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Momentum

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Momentum Revision

Momentum

Momentum is a property of all moving objects. It depends on mass and velocity.

Momentum

Momentum is a vector, meaning it has magnitude and direction. It is defined by the equation:

\textcolor{aa57ff}{p = mv}

  • \textcolor{aa57ff}{p} is the momentum in kilogram metres per second \left(\text{kg m/s}\right).
  • \textcolor{aa57ff}{m} is the mass in kilograms \left(\text{kg}\right).
  • \textcolor{aa57ff}{v} is the velocity in metres per second \left(\text{m/s}\right).

This equation can be used to work out the momentum of a moving object. A stationary object has no momentum \left(\text{because} \: \textcolor{aa57ff}{v} = 0 \: \text{m/s}\right).

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Conservation of Momentum

In a closed system, the total momentum before an event is equal to the total momentum after an event. This is the conservation of momentum.

Example: 

A football is kicked at a stationary football, at a velocity of v. They both have the same mass of m. The momentum before they collide is just the sum of the momentum of each ball:

\text{total momentum before} = \left( m \times v\right) + \left( m \times 0 \right) \text{total momentum before} = mv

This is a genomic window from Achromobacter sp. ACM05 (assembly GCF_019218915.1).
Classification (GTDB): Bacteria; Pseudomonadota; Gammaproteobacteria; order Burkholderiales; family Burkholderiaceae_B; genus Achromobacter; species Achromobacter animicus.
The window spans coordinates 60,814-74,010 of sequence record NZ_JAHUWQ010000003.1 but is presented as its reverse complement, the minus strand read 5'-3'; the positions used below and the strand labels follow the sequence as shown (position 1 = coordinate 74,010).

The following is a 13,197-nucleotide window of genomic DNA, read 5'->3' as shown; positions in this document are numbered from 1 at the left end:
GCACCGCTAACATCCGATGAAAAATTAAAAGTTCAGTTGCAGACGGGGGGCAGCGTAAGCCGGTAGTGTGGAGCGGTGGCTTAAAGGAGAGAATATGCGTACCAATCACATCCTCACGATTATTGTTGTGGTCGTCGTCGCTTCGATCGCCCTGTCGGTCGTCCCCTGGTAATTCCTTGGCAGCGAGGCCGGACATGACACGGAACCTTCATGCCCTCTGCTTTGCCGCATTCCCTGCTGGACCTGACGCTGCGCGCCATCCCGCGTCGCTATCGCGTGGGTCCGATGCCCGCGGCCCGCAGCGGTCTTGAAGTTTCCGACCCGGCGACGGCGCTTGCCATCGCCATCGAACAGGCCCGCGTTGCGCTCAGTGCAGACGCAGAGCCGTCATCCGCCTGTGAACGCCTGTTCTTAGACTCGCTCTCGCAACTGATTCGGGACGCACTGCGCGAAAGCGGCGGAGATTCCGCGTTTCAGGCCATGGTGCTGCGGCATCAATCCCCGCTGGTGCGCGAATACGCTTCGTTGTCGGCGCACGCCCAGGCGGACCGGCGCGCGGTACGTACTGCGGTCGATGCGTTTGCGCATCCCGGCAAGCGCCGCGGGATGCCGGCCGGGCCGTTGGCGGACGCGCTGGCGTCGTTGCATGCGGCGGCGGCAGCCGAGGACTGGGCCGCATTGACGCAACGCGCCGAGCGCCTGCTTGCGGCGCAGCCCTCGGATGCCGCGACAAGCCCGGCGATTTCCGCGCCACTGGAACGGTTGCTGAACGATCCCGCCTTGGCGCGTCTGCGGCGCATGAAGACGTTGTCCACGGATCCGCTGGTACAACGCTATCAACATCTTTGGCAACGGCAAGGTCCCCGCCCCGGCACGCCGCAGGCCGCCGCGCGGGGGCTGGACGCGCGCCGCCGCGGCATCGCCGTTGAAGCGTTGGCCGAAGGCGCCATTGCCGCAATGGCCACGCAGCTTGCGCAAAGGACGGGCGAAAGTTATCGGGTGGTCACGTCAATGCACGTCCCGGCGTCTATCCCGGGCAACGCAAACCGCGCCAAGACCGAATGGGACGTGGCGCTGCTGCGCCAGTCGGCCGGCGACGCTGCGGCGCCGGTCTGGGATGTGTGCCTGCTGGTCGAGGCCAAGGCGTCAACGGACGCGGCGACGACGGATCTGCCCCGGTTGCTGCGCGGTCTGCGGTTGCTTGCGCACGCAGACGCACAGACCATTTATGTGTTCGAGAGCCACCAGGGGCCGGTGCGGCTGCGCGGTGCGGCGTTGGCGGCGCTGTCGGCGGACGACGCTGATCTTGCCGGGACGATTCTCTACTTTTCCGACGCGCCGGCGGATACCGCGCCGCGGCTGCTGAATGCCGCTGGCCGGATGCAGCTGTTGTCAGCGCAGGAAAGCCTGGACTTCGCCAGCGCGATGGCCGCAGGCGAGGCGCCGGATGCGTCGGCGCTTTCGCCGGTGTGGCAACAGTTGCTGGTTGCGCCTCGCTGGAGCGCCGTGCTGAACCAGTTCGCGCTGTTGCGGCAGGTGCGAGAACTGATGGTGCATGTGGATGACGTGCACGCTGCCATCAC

So the total momentum before the collision is just the momentum of the moving ball, because the other ball is not moving and so has no momentum.

The total momentum after they collide will be equal to mv. Ball B now has velocity and hence it has momentum. Ball A now moves with less velocity. So the sum of these two momentums will be equal to the total momentum before the collision mv.

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Changes in Momentum

We know that when a resultant force acts on an object, it causes it to accelerate. Acceleration is a change in velocity. So if a force causes an object’s velocity to change, then it also changes the objects momentum \left(p = mv\right).

We can combine the equations for Newton’s 2nd Law and acceleration to express force as a change in momentum:

Newton’s 2nd Law: F = ma.    Acceleration: a = \dfrac{v-u}{t}.

Combine them to get: F = \dfrac{m\left(v-u\right)}{\Delta t}

 

This can be written as:

\textcolor{00bfa8}{F = \dfrac{m \Delta v}{\Delta t}}

  • \textcolor{00bfa8}{F} is the Force in Newtons \left(N\right)
  • \textcolor{00bfa8}{m \Delta v} is the change in momentum in kilograms \left(\text{kg m/s}\right). \textcolor{00bfa8}{m} is the mass and \textcolor{00bfa8}{\Delta v} is the change in velocity.
  • \textcolor{00bfa8}{\Delta t} is the change in time.

A faster rate of change of momentum means a bigger force. So if an object changes velocity very quickly, it’s momentum will change very quickly. Therefore there is a larger force on the object.

Because of this, there are often safety measures on vehicles in order to reduce the rate of change of momentum, and hence the reduce force on passengers. This reduces injuries on passengers. Some vehicle safety measures are: